LET THE ROBOTS COME: THE WORLD’S FIRST HOUSE PRINTED IN 3D

For some it will still be science fiction, but 3D printing is rapidly breaking down typical engineering and design barriers and energizing the development business. Last month, the city showed the first 3D printed house in Europe that was designed almost entirely by a robot.

In recent years, the race to create the world’s first 3D printed house has grown from a specialized science fiction show to one of the most compelling tech contests in the construction industry. The five-story, 1,100-square-meter main building was purported to be the world’s first 3D-printed apartment block.

This was followed by the world’s first 3D-printed workplace in a metropolis in 2016, once again designed by WinSun during a collaboration with architect Tomasetti of Gensler UK and inaugurated by the Prime Minister of the United Arab Emirates. The single-story, 250m² structure was built in just seventeen days and required a team of just seven installers and ten specialized electricians to install.

The first micro-house in Europe was built in the capital of the Netherlands in 2016, an 8m² and 25m³ gabled cottage designed by the Dutch studio DUS Architects. In 2017, Europe’s first 3D printed house was produced, a 37m² one-bedroom structure in the country’s capital that was created using a mobile printing crane in exactly twenty-four hours. Designed by Russian and San Francisco 3D printing specialists ApisCor, it cost just over £ 8,000 to build.

For Guglielmo Carra, Arup’s head of European materials consulting, the benefits of 3D printing technology are clear. “Industry is one of the world’s largest CO2 emitters and resource users. We would like to bring about a paradigm shift in the way the construction business operates. It creates less waste throughout construction and materials typically reused at the end of its useful life “.

3D Housing 05 was designed by a 3D printed mechanism, which was fitted out by the Dutch 3D printed concrete specialist CyBe. The robot squeezes the concrete through a nozzle and this forms the main structure of the wall of the house. This wall structure contains thirty-five concrete modules, each of which takes just one hour to build. Construction crews install windows, doors, and roof as soon as the concrete dries. The concrete mix itself is unconventional and is made at the factory using a mixture of cement and admixtures especially suited to its distinctive application methodology.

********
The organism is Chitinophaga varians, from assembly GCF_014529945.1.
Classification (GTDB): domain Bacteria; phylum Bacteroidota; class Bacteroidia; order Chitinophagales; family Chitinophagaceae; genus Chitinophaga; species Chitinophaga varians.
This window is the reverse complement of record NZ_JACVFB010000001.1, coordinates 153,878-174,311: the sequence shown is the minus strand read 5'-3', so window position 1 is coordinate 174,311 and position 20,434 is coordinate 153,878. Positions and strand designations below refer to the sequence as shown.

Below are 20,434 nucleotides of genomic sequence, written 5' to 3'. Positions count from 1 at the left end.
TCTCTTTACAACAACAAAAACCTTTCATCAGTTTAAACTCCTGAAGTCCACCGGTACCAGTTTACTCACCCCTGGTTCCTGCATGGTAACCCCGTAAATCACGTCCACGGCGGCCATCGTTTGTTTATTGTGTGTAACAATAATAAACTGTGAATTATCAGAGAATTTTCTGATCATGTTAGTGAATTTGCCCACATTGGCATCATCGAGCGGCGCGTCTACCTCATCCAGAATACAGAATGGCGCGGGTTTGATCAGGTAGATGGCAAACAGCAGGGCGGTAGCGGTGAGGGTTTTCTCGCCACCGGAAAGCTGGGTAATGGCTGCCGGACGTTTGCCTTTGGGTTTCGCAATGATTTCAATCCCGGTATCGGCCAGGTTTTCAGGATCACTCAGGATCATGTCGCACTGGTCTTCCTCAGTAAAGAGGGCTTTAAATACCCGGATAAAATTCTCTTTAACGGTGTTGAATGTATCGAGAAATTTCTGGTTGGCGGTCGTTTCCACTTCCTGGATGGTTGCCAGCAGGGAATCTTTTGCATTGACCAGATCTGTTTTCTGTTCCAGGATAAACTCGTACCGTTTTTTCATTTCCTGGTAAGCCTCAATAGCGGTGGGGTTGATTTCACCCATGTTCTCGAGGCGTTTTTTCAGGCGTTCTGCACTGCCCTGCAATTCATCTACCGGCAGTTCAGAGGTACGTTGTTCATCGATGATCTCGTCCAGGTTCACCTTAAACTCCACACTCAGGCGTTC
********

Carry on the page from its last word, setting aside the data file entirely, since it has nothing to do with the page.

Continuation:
For Luca Stabile, head of construction monitoring at Arup Italia, the 3D printing technology that takes advantage of 3D Housing 05 could be a sign of what is to come: “3D printing can contribute to breaking down the traditional barriers of engineering and architecture. Using recent technologies on board a digital approach to replacing the engineering environment will be instrumental in making even a lot of complicated multi-storey buildings written in 3D, “he says.

However, Stabile refers to an association that some consider elemental to the success or alternative of 3D printing technology: digitization. And this successively reveals the latest major development that sets 3D Housing 05 apart from other similar examples within the increasingly bogged down 3D printed housing market: it was created absolutely entirely by mechanism rather than humans.

Most of the 3D printed buildings and each of the 3D printed houses that preceded 3D Housing 05 were designed by a static 3D printer. Although it is capable of invariably rotating or rotating functionality, it could normally remain mounted at an equivalent point throughout the construction and would therefore be limited by provisioning constraints. However, the CyBe machine that the city project uses is understood as a mechanical manipulator. It can be a robot connected to a mobile base which therefore offers considerably more flexibility in terms of construction method and greater variation in the shape of the finished building.

Digital style specialist Nick Grace is a former Arup CAD specialist and also the former head of Rapidform, the Royal School of Arts’ 3D printing unit. Today he has created his own digital style studio and, for him, 3D printing technology, despite all the clamor of the art movement that surrounds it, becomes almost redundant unless it goes hand in hand with technology. compromised use of AI.

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